A new study by researchers at Beth Israel Deaconess Medical Center (BIDMC), in collaboration with a research team from The Hospital for Sick Children, Toronto, has confirmed //the previous findings that elevated levels of the sFlt1 placental protein leads to the onset of preeclampsia and also a second protein which, in combination with sFlt1, puts preeclampsic patient to a severe condition.
These new findings, reported in the June 4, 2006 on-line issue of Nature Medicine, provide another critical piece of information about this puzzling disease, which complicates five percent of all pregnancies worldwide and is a major cause of maternal and fetal mortality, particularly in developing nations.
‘Preeclampsia typically develops in the third trimester of pregnancy and is characterized by high blood pressure, edema and protein in the urine,’ explains the study’s senior author S. Ananth Karumanchi, MD, a nephrologist in the cat BIDMC and Assistant Professor of Medicine, Obstetrics and Gynecology at Harvard Medical School.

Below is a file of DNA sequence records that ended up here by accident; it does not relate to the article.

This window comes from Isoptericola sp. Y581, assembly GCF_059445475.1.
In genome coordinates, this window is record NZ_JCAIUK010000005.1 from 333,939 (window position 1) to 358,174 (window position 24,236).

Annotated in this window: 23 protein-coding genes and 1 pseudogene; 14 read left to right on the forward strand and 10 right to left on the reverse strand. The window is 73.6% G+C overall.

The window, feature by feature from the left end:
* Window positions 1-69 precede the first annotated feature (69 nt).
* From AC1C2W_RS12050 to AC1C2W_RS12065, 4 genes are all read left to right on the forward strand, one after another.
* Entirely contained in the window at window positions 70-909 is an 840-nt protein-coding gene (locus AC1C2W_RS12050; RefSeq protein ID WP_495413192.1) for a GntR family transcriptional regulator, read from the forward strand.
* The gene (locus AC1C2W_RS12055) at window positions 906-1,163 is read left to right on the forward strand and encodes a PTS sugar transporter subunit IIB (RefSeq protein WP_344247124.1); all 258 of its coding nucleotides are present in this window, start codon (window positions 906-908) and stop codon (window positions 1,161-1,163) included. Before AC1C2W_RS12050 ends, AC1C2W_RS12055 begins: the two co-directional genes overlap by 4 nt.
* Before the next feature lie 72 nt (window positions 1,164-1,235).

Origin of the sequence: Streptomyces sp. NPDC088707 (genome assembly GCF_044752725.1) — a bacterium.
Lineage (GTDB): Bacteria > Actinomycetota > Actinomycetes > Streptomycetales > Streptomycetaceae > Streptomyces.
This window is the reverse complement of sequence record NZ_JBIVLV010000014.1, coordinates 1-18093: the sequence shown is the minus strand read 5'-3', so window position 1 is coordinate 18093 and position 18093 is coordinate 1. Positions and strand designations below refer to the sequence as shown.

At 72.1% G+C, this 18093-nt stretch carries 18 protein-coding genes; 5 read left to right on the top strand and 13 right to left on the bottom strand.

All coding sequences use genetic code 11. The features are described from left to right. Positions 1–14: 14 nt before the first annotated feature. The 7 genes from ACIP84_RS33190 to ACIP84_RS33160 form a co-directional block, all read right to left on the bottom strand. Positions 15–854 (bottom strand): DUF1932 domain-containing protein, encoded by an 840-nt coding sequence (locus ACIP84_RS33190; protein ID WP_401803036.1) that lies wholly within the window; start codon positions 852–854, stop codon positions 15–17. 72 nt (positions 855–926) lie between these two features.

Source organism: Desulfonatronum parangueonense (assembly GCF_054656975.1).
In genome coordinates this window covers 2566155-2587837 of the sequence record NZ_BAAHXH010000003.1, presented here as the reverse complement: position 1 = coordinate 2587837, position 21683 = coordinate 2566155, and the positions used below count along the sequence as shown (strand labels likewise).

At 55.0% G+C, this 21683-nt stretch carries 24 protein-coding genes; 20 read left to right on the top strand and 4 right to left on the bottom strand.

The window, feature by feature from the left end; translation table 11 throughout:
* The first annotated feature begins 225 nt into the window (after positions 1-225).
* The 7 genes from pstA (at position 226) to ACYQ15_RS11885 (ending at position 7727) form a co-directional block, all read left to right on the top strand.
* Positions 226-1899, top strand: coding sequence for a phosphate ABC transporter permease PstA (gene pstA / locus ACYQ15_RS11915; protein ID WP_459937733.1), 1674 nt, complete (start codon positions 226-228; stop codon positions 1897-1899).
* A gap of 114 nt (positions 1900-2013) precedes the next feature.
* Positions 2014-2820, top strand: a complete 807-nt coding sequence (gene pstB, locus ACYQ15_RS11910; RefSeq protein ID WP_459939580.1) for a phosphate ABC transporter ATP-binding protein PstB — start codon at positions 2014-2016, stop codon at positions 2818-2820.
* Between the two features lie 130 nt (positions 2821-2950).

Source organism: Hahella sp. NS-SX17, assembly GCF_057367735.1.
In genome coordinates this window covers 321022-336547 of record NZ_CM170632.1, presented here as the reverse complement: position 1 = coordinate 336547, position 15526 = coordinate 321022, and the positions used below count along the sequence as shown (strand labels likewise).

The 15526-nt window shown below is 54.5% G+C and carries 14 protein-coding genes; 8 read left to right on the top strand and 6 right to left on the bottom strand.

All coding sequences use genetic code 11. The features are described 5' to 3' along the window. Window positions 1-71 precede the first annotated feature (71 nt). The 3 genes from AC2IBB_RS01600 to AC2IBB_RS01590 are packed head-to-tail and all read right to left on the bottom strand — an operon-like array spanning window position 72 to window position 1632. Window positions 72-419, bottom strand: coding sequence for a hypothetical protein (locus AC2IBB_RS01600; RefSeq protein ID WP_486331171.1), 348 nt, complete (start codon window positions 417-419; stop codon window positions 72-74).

Three years ago, Karumanchi and his colleagues demonstrated that the placenta plays a central role in the course of these events, and that elevated levels of a placental protein called sFlt1 (soluble fms-like tyrosine kinase) are key to the onset of the disease.
However, for unknown reasons, a subset of preeclampsia patients will go on to experience severe preeclampsia – a group of dramatically escalated symptoms characterized by a sudden, massive rise in blood pressure, which can lead to the onset of seizures, as well as the development of fetal growth restriction and the HELLP syndrome. HELLP, which stands for hemolysis, elevated liver enzymes and low platelets, indicates that the mother’s liver and blood-clotting systems are not functioning properly, and the health of both mother and infant are in serious danger.
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